• 38 end of strand—hook patch of the hook-and-loop closure
    • 40 stretchy cord loops
    • 42 small holes
    • 44 top pegs

DETAILED DESCRIPTION

First Embodiment—FIGS. 1A, 1B, 1C

The first embodiment of the wind chime silencer and protector is shown in FIGS. 1A, 1B, and 1C. FIG. 1A is a view is of an entire wind chime with the base 7 in place on the chime, resting on the chime's striker 18, which is suspended on the middle string 22 and with the tubes 20 in place. FIG. 1B is an enlarged view of that shown in FIG. 1A.

FIG. 1C is a perspective view of the base 7 first embodiment with a slit 8 in which to slide the wind chime's middle string 22 that suspends the striker 18. This embodiment is hexagonal and has six lead-in gaps 10, one for each tube 20 of a six-tubed wind chime. The base has gripping points 12 leading to vertical voids or holes 14 at the edge of the base perimeter. The gripping points serve to secure the tubes in the vertical holes. The vertical holes are substantially shaped as a V or rounded U, such that the base can fit multiple sizes of wind chimes and tubes. That is, large wind chime tubes are farther away from the middle string 22 than small chimes and, once pressed into the V-shaped vertical holes, the tubes rest in the widest part of the hole, yet still hang vertically. Tubes of smaller chimes rest in the narrow portion of the V-shaped hole nearer the center of the base, yet still hang vertically. A smaller version of the wind chime silencer and protector, of substantially the same shape or design, could be manufactured to fit a variety of small- to medium-sized chimes, and another model made to fit a variety of medium- to large-sized chimes. This would be more efficient than making many base models that fit only one size chime each.

The base is cut or stamped out of a soft yet somewhat rigid material, such as a thickness of foam or rubber. The wind chime silencer could also be molded using foam or rubber by blow or compression molding. The material is compressible and is flexible so that the wind chime tubes 20 can be pushed past the gripping points 12, which serve as a detent, and into the V-shaped holes 14. The gripping points resume their shape, thus holding the tubes in place. The wind chime silencer material is, thus, soft enough that it does not damage the chime's center string or tubes. The base's material is rigid or thick enough that the portions of it that extend horizontally beyond the edge of the chime's striker 18 do not sag or droop. Viewed from the top, the wind chime silencer's shape could be round or it could correspond to the number of tubes in the wind chime. That is, for a wind chime with eight tubes, the shape could be substantially octagonal; for a chime with six tubes, it could be substantially hexagonal; and so on.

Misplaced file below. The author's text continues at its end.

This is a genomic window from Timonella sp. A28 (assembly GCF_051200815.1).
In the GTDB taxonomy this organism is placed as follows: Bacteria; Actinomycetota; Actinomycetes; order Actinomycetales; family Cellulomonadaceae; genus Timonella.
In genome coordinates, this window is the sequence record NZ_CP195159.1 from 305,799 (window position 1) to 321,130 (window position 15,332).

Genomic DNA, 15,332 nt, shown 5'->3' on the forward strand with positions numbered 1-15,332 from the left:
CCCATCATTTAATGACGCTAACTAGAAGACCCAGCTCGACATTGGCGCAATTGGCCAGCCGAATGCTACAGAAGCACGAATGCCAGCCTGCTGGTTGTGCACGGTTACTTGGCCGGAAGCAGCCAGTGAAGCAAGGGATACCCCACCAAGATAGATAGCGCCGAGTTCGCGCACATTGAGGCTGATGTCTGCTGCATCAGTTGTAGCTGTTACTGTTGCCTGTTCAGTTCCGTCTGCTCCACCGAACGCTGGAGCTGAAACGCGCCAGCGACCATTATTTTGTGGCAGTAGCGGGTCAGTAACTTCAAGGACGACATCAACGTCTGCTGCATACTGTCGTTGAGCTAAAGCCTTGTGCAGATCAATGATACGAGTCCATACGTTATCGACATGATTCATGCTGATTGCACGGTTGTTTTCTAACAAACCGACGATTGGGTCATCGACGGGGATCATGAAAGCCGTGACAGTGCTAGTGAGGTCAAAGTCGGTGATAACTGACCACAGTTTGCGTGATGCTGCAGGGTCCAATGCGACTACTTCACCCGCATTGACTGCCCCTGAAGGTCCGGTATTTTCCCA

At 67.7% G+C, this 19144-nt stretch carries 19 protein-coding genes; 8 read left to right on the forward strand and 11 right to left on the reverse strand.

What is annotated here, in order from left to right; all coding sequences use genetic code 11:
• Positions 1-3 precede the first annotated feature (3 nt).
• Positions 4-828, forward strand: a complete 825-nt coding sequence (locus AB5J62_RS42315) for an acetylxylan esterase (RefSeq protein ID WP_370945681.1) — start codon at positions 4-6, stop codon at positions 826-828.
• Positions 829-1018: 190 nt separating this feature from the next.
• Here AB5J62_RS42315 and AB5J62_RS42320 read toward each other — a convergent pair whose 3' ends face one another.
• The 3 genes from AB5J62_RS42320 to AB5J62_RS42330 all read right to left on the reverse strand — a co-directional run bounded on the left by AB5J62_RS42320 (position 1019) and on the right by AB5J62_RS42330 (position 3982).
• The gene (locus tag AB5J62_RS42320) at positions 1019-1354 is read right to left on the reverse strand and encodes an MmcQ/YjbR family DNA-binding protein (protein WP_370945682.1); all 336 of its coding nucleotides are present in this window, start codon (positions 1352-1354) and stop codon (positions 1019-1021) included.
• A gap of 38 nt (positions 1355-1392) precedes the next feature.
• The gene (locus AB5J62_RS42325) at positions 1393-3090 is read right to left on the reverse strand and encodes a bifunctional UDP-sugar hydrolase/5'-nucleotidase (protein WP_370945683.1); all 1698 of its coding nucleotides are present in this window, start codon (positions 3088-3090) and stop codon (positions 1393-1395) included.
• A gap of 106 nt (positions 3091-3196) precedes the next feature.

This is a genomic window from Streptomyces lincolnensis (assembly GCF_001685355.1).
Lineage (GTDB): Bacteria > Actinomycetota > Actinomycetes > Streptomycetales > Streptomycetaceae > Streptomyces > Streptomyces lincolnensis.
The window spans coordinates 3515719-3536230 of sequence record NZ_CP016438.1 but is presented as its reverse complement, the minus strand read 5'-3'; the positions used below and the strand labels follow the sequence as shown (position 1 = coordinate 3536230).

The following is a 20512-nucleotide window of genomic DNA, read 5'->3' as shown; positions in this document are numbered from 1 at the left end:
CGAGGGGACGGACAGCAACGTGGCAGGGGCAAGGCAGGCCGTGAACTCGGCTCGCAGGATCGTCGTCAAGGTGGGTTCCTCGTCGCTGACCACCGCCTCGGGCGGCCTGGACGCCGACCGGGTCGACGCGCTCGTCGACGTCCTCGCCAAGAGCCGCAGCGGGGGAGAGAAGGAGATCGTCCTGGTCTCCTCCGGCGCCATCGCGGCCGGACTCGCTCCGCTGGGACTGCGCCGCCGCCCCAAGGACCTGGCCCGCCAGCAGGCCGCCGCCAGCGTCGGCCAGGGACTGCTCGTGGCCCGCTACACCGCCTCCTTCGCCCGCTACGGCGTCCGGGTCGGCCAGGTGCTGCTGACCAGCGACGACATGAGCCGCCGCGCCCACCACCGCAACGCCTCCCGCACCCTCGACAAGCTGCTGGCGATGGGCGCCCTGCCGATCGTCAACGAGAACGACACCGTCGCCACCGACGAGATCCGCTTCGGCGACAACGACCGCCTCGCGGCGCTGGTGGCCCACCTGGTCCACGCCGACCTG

The slit 8 is cut through the base 7 at an angle or tilt from the apex of one of the V-shaped holes 14 toward the center of the base. However, when cutting the slit, a short distance from the terminus of the slit at the center of the base, the base or the cutting device is rotated or twisted such that the slit is perpendicular to or roughly vertical through the base at the terminus of the slit in the center of the base where the chime's middle string 22 rests. This tilted slit allows the user to easily begin to fit the base between two tubes of the wind chime when installing it on the chime. The twisted portion near the terminus of the slit keeps the striker 18 in the center of the chime because the middle string cannot move horizontally, thus preventing the striker from contacting the tubes 20 and keeping the base securely on the chime's middle string. A purely horizontal movement of the base is not sufficient to tilt the base as is required to remove the base from the center of the chime. As such, the tilted slit and the twist near its terminus serve as a means for keeping the striker in place and for securing the base on the wind chime.

Operation

First Embodiment—FIGS. 1A, 1B, 1C